By Chandeepa Wettasinghe
The European Union (EU) is still concerned about the progress Sri Lanka has made in its human rights commitments with less than 4 weeks to go till the culmination of Sri Lanka’s Generalized System of Preferences Plus (GSP Plus) application process to gain reduced duty access to EU markets. “The deadline finishes on the 15th of May, so there’s even less than 4 weeks for Sri Lanka to make its case. There are still some areas on which (EU) Members of Parliament have already signalled their concern,” EU Delegation to Sri Lanka and the Maldives Chargé d’Affaires Paul Godfrey told
Although GSP Plus was a hot topic in the past, it has been nudged away from public debate due to government policy blunders in foreign investments, urban planning and trade relations. The EU Delegation this week tweeted a reminder that the application process was ending
next month. Godfrey urged Sri Lankan politicians not to become complacent in their efforts at the eleventh hour in hopes that no EU MP would object to Sri Lanka’s application. “Sri Lanka and the Government of Sri Lanka should not be complacent that it (an objection) would not happen. They must convey that they are serious about their commitment to implement the necessary changes,”
Godfrey said that although there are various concerns among the EU’s 670 MPs, there is a general consensus that Sri Lanka must address issues related to shortcomings in the Prevention of Terrorism Act, the Code of Criminal Procedure Act, and children’s rights, to gain a better standing in the EU parliament.
The EU, which absorbs nearly a third of Sri Lanka’s exports, rescinded the GSP Plus facility from Sri Lanka in 2010 due to 15 violations notched under these
EU MPs in the EU Parliament Trade Commission this month sent a not-so-friendly letter to Prime Minister Ranil Wickremesinghe reminding Sri Lanka of its commitments in these three areas, as well as that of equal rights to people of different sexual orientations as conditions to enjoying GSP Plus.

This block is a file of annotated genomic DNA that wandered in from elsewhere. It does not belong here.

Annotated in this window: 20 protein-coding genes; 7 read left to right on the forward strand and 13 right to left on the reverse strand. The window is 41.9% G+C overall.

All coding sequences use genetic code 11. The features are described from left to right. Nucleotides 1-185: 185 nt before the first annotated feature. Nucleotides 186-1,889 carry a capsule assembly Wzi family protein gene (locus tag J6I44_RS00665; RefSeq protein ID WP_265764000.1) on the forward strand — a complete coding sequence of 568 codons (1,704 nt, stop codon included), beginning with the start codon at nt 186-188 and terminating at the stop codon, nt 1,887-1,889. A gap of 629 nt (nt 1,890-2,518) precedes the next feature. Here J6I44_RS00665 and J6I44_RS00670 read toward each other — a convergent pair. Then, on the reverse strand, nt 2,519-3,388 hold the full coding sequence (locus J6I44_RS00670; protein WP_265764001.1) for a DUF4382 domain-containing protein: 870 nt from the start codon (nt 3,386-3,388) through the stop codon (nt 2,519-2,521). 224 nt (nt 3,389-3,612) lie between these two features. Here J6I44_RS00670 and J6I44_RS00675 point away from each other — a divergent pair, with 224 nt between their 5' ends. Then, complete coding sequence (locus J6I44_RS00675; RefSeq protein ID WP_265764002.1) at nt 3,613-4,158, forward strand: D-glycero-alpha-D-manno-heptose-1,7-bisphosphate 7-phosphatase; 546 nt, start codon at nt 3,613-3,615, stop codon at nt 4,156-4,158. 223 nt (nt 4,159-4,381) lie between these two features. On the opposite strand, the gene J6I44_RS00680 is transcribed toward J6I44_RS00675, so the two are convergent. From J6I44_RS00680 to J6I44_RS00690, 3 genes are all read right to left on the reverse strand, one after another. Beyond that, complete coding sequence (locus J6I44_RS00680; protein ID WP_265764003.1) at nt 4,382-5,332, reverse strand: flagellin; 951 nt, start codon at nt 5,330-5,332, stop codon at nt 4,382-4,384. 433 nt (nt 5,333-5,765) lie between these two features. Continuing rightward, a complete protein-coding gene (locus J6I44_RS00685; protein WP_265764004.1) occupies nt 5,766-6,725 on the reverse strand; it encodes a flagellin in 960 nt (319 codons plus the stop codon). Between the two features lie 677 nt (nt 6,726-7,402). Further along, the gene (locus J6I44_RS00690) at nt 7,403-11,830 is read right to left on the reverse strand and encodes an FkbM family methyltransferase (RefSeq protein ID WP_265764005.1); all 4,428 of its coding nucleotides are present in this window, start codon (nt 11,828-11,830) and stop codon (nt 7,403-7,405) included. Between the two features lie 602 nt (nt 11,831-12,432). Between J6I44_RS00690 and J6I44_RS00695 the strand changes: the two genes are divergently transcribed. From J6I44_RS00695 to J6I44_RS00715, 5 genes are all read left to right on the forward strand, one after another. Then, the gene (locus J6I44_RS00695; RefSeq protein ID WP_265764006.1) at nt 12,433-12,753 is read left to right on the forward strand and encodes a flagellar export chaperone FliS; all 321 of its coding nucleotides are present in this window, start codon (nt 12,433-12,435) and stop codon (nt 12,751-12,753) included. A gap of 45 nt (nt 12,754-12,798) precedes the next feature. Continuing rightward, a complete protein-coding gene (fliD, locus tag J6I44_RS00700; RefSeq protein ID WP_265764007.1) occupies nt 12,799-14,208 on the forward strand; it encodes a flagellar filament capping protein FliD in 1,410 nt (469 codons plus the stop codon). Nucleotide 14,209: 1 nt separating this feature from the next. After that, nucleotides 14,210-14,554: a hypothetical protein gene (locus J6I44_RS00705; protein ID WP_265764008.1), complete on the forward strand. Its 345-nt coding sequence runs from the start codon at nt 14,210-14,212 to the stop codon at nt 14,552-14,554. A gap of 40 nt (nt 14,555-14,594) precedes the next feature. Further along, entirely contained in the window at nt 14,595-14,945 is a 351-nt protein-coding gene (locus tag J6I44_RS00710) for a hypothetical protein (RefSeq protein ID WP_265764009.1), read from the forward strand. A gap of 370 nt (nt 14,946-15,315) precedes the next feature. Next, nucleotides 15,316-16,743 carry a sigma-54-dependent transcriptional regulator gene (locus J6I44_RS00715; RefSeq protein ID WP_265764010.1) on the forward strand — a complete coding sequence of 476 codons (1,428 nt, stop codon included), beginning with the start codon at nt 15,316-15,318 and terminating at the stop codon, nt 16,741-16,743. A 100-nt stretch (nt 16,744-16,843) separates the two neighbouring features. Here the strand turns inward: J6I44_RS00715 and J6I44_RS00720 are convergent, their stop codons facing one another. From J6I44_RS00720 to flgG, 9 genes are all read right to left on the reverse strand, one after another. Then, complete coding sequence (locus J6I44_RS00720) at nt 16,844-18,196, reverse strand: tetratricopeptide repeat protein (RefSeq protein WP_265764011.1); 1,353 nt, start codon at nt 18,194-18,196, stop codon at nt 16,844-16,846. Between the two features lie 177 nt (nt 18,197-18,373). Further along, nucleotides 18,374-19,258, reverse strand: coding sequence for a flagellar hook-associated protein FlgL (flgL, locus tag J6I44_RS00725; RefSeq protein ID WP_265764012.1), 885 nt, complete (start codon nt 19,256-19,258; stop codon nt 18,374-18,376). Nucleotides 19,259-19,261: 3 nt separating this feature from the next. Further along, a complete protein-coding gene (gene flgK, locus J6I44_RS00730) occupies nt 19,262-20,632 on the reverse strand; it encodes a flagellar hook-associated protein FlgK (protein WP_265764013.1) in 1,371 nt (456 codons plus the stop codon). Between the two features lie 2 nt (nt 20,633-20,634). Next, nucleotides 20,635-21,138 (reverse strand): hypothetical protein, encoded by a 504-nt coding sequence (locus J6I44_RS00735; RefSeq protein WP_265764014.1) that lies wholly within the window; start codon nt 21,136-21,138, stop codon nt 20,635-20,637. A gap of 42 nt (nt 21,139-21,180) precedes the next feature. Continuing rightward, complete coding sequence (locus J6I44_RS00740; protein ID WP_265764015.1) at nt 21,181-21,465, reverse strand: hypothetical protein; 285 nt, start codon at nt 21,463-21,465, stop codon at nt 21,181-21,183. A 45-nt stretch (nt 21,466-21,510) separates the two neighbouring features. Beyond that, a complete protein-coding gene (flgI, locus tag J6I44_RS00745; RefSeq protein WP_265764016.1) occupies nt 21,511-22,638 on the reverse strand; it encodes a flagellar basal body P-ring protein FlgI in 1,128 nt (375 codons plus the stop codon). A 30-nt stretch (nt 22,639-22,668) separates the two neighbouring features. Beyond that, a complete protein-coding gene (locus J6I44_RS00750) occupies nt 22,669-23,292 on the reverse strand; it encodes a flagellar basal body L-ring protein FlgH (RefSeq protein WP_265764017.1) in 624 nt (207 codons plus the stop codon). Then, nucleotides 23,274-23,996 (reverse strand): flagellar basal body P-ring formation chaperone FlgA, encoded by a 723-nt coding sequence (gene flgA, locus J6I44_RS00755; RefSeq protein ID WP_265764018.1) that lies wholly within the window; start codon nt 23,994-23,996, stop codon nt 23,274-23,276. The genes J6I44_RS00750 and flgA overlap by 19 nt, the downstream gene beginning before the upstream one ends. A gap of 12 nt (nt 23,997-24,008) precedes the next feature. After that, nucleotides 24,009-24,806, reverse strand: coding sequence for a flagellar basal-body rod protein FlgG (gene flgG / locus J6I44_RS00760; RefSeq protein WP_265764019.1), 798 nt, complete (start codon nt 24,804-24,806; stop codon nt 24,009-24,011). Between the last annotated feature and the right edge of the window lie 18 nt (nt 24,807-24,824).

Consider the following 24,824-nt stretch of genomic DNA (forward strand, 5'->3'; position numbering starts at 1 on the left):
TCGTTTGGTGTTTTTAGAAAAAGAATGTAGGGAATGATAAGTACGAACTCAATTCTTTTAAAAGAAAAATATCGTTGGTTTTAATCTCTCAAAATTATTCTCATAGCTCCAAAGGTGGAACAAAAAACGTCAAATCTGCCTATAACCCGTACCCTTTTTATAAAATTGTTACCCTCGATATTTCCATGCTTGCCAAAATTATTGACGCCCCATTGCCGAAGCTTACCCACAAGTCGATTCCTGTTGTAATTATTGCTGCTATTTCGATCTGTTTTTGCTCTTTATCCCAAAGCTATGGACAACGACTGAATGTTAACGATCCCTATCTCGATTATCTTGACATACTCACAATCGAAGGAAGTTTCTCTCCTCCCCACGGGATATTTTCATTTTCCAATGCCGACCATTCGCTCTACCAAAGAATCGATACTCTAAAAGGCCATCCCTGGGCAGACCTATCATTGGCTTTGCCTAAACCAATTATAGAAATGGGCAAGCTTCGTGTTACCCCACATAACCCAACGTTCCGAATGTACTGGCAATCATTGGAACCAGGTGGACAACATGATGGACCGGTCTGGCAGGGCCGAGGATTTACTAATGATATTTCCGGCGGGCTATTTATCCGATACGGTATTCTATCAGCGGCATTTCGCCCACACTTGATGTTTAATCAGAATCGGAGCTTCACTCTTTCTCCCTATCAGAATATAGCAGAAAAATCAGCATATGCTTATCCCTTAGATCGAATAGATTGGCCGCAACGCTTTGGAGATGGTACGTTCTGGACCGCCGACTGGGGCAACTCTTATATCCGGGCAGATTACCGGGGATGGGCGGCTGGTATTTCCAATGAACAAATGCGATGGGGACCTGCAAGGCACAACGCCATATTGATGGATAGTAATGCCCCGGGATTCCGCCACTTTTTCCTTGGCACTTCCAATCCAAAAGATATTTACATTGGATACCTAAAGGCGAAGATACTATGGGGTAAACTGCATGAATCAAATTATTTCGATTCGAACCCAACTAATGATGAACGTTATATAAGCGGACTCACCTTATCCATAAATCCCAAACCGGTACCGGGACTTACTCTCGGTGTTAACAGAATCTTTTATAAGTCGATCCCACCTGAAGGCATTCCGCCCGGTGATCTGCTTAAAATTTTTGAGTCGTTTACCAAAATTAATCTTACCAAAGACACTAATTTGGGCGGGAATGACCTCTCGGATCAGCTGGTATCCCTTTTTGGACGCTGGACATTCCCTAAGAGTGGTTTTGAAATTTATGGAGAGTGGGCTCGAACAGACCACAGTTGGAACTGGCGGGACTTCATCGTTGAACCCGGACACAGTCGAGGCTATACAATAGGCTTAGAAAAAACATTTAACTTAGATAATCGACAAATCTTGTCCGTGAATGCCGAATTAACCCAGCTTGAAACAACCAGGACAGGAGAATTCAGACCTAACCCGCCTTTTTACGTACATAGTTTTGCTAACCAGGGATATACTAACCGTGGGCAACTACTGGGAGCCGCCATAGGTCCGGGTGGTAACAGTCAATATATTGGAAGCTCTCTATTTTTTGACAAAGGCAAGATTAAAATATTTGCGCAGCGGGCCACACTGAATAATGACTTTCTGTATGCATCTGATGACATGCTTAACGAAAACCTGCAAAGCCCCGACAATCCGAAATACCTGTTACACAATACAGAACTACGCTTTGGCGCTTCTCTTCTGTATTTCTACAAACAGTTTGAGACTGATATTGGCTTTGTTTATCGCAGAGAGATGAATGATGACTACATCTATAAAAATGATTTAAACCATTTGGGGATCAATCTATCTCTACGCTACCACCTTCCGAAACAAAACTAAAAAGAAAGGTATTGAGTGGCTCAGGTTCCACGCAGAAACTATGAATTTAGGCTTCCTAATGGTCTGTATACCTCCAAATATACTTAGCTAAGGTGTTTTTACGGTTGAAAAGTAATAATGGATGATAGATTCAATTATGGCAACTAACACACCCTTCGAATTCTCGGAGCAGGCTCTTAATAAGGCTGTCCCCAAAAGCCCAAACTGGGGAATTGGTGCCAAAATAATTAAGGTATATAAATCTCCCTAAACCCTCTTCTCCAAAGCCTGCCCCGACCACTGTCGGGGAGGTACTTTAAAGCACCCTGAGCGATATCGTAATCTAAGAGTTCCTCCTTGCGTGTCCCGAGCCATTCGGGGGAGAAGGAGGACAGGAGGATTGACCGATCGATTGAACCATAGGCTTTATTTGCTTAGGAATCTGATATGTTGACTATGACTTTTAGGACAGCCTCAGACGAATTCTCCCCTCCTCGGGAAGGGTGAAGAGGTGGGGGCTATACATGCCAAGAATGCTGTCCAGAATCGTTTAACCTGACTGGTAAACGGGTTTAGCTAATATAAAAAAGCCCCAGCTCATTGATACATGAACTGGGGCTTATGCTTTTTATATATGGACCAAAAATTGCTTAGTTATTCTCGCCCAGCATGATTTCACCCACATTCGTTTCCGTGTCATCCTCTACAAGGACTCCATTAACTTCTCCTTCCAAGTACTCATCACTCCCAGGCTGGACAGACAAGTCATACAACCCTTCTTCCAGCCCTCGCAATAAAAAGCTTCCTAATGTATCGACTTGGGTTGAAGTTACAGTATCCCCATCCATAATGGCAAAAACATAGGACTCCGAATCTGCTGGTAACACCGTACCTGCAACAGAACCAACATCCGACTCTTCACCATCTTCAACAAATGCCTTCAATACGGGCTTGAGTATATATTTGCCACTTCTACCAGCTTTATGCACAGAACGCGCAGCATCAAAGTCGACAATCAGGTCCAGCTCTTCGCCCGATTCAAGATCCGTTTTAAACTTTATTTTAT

Godfrey said Sri Lanka must show commitment by replacing the Prevention of Terrorism Act with global standard Counter Terrorism legislation, amending the Code of Criminal Procedure to allow suspects the right to a lawyer and bring in legislation to oppose
The government last month published two pieces of proposed amendments and new legislation to allow suspects the right to a lawyer, and to set up a Women’s and Children’s Rights Council, although no amendments or new legislation have yet been published for the Prevention of Terrorism Act, or the Muslim Marriage and Divorce Act, which allows for minors to be married off.
Attempts to amend the Muslim Marriage and Divorce Act and to provide equal rights to people of different sexual orientations have drawn heavy resistance from some quarters of the public.
Godfrey said the EU has observed new legislation related to regaining GSP Plus being formulated, but noted it will reserve its comments until the end of the legislation adjustment period.
“We, like everyone else, would like to see the final details of the adjustments, because the movement of one or two words could change the implementation. None of these are new commitments, because Sri Lanka signed these conventions in the past,” he said.
Foreign Affairs Deputy Minister Dr. Harsha de Silva told Mirror Business that the government is hopeful of Sri Lanka regaining GSP Plus.
“All issues are being addressed at the highest levels,” he said, declining to comment any further.
Sri Lanka lost its status as a GSP Plus beneficiary in 2010 following the culmination of a 30-year civil war, when international forces collaborated to bring cases of human rights violations against the country for alleged crimes committed during the last stages of the war.
Thousands lost employment, specially in the apparel sector, due to the loss of the preferential trade facility.
Following the election of the current government, which hoped to forge alliances with the West, Sri Lanka reapplied for GSP Plus last July.
The European Commission recommended to the EU Parliament to award Sri Lanka GSP Plus this January, based on promises of reforms made by Sri Lanka.
Finance Minister Ravi Karunanayake said Sri Lanka could gain an annual tariff windfall of around US$ 1.9 billion if it regained GSP Plus.
Sri Lanka can enjoy GSP Plus until 3 years after it is consistently classified as an upper middle income country by the World Bank.
Although Sri Lanka may become an upper middle income country within the next one or two years based on its current growth path, Godfrey in the past had said that Sri Lanka may enjoy GSP Plus till 2023.